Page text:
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bio website joshphysics.com
location Los Angeles
age 28
visits member for 1 year, 11 months
seen 5 mins ago

New project: phermi.com

Let me know if you know of any hard physics problems with clever solutions. (email listed to the left)

Personal website: joshphysics.com

Currently a lecturer at the UCLA Department of Physics and Astronomy.

Ph.D. theoretical high energy physics, UCLA.

BA/BS in physics/math, UC Berkeley.


1d
comment Schroedinger Equation and Special Relativity
@annav The equation $i\hbar d|\psi\rangle /dt = H|\psi\rangle$ is relativistic in the sense that it determines time evolution of every quantum system, including any relativistic systems such as those described by the standard model of particle physics. I'm rather confused by what exactly you desire. What sort of "demonstration" do you want? I agree that the equations $-(\hbar^2/2m)\nabla^2\psi + V\psi = E\psi$ and $-(\hbar^2/2m)\nabla^2\psi + V\psi = i\hbar \partial\psi/\partial t$ describe non-relativistic systems. (a non-rel massive particle) if that's what you're getting at.
1d
comment Schroedinger Equation and Special Relativity
@CuriousOne I think that might be a bit unfair to Tong in the sense that taken out of context, one might interpret the quote in the way you seem to be. Tong is referring specifically to time evolution, and if you ask me, it's quite conceptually important to emphasize that there's nothing new in QFT when it comes to time-evolution. I say this partly because more generally, it's important to realize that QFT is a model within the framework of quantum mechanics, and noting that quantum time evolution is adopted in exactly the same way is an important component of emphasizing that fact.
1d
comment Schroedinger Equation and Special Relativity
@CuriousOne That may be so, and if it is so, then I agree with you, but I'm not convinced that's the context the OP has in mind. Maybe the OP will grace us with clarification.
1d
comment Schroedinger Equation and Special Relativity
Any book on relativistic QFT will suffice since the starting point for time evolution is to use some "picture" (e.g. Schrodinger, Heisenberg, Interaction) all of which are equivalent to Schrodinger evolution. But for skeptics, see David Tong's QFT lecture notes equation 2.3 damtp.cam.ac.uk/user/tong/qft/two.pdf, and the surrounding quote: "All time dependence sits in the states which evolve by the usual Schrodinger equation. We aren’t doing anything different from usual quantum mechanics; we’re merely applying the old formalism to fields."
1d
comment Schroedinger Equation and Special Relativity
@CuriousOne The Schrodinger equation for time evolution, namely $i\hbar d|\psi\rangle/dt = H|\psi\rangle$ is not non-relativistic. In fact, it is the basis of time evolution in any quantum theory of anything, including QFT. Sorry to belabor the point, but I feel that this is one of those misconceptions that needs to be squashed rather assertively.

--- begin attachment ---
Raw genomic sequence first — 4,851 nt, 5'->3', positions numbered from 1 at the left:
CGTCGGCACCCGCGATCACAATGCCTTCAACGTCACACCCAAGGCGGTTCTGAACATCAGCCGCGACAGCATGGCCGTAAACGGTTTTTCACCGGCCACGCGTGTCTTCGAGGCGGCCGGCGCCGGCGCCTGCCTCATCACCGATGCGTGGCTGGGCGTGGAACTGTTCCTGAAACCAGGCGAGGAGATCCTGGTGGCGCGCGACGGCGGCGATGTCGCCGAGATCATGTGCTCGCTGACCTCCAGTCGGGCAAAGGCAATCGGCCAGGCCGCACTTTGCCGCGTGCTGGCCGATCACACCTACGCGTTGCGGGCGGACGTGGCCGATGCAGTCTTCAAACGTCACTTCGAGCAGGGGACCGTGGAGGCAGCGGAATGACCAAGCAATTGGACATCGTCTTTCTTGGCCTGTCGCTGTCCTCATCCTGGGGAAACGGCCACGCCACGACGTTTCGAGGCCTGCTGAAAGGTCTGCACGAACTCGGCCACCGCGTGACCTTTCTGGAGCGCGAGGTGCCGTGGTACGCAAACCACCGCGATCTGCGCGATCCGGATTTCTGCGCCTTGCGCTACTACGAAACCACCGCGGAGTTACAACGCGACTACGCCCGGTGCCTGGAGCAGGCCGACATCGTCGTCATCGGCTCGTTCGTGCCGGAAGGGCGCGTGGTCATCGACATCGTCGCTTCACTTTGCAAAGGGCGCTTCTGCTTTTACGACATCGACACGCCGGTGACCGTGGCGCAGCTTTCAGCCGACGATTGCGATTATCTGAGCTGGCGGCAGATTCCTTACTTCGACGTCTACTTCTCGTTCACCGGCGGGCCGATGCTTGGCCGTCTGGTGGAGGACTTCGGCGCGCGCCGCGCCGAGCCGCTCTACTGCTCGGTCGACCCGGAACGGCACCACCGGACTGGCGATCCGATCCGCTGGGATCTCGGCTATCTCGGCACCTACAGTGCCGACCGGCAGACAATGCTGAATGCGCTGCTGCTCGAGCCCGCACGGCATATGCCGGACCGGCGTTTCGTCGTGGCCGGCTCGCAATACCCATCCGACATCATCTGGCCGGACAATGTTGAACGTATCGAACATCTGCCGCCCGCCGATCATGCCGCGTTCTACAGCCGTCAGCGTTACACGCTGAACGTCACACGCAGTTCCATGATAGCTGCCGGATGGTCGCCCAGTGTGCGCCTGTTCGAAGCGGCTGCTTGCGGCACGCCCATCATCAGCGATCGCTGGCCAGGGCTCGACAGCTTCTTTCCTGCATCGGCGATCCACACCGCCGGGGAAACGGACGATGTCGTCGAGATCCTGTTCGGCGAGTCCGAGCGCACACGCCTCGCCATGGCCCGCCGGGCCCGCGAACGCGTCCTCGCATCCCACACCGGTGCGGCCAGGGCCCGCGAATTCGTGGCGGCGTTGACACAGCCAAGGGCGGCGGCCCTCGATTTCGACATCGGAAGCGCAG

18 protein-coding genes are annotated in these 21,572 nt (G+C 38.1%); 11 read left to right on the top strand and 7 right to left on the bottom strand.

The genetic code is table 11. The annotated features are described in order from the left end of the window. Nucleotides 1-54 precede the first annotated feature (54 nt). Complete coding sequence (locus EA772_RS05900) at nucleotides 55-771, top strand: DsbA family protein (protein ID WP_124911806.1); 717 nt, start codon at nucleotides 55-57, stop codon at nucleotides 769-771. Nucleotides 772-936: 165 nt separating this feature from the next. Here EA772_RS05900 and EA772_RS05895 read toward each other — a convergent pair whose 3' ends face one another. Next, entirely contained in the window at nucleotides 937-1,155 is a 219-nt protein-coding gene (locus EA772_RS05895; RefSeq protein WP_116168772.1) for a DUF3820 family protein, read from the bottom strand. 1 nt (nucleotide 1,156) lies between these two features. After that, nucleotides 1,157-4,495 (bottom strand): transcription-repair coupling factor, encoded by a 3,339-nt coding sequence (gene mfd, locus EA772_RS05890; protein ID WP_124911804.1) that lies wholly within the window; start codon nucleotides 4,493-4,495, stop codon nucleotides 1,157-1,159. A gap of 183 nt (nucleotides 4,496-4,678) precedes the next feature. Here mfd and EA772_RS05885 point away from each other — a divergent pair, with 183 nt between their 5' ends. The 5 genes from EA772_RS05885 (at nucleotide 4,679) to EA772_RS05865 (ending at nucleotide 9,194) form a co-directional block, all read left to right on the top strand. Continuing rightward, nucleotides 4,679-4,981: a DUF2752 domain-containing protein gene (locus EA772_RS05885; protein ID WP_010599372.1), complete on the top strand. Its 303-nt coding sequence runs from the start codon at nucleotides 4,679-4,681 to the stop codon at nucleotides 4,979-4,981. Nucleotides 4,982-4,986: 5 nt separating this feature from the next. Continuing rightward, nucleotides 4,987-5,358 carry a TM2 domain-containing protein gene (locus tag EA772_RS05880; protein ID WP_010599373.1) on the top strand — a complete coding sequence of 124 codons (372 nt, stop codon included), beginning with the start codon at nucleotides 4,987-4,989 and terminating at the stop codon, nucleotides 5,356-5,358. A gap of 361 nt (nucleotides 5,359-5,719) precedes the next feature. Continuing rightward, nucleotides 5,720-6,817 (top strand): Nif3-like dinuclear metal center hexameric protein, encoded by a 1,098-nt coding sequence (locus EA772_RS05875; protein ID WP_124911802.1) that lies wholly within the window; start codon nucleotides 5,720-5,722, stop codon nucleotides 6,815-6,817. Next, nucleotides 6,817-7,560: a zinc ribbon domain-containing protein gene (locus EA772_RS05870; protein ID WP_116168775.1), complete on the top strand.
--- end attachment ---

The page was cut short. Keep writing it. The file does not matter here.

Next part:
1d
comment Schroedinger Equation and Special Relativity
That doesn't narrow it down I'm afraid. There are two garden-variety equations that go by that name: $i\hbar d|\psi\rangle/dt = H|\psi\rangle$ and $-(\hbar^2/2m)\nabla^2\psi + V\psi = E\psi$. The former is relativistic, but the latter is not.
1d
comment Schroedinger Equation and Special Relativity
-1 (at least for now on answer (v1)): It's unclear to me which Schrodinger equation the OP is referring to. If the OP is referring to the Shrodinger equation for time evolution, then there is nothing non-relativistic about it; it is, in fact, completely fundamental and generally applies to all quantum systems. I think it's very important to make that clear.
1d
comment Schroedinger Equation and Special Relativity
Clarification on question (v1): Are you referring to the Schrodinger equation for time-evolution for "time independent Shrodinger equation" which is unfortunately named since it's really just the equation obeyed by energy eigenvectors? The former is fully general and relativistic.
1d
comment Is gravitational Chern-Simons action “topological” or not?
Closely related: physics.stackexchange.com/q/56211, physics.stackexchange.com/q/28888
2d
comment Mass particle trajectory on a sphere
@Alej Sure thing. In that case, it's a bit trickier because only removing the condition $\dot r = 0$ will just change the right hand sides of the coupled ODEs to include $r$, and one will now have two ODEs in three unknown functions. The way I would probably approach it would be to keep the analysis as is, determine when $N=0$ (since that's when it flies off the surface), and then a simple projectile motion problem remains. Otherwise, I'm not sure how to cleanly deal with the (non-holonomic) constraint $r\geq R$ instead of $r=R$.
2d
comment Canonical Distribution (Partition Function)
@user201175 I edited the answer and included a link at the end which might also be helpful.
2d
revised Canonical Distribution (Partition Function)
added 255 characters in body
2d
comment Canonical Distribution (Partition Function)
Yup! That's exactly right.
2d
comment Canonical Distribution (Partition Function)
Actually the point is that the two expressions (sum over states and sum over levels) are the same and completely general. You can sum over states without degeneracy factors, or you can sum over levels with degeneracy factors. Both forms give precisely the same number and work for arbitrary systems with discrete energy spectrum.
2d
answered Canonical Distribution (Partition Function)
Dec
15
comment Physical examples where changing the order of limits yields wrong result
Comment on answer (v2): Peter Shor not Pedro Shor.
Dec
14
answered Equivalence classes in a Hilbert space
Dec
13
awarded  Enlightened
Dec
13
awarded  Nice Answer
Dec
10
answered Mass particle trajectory on a sphere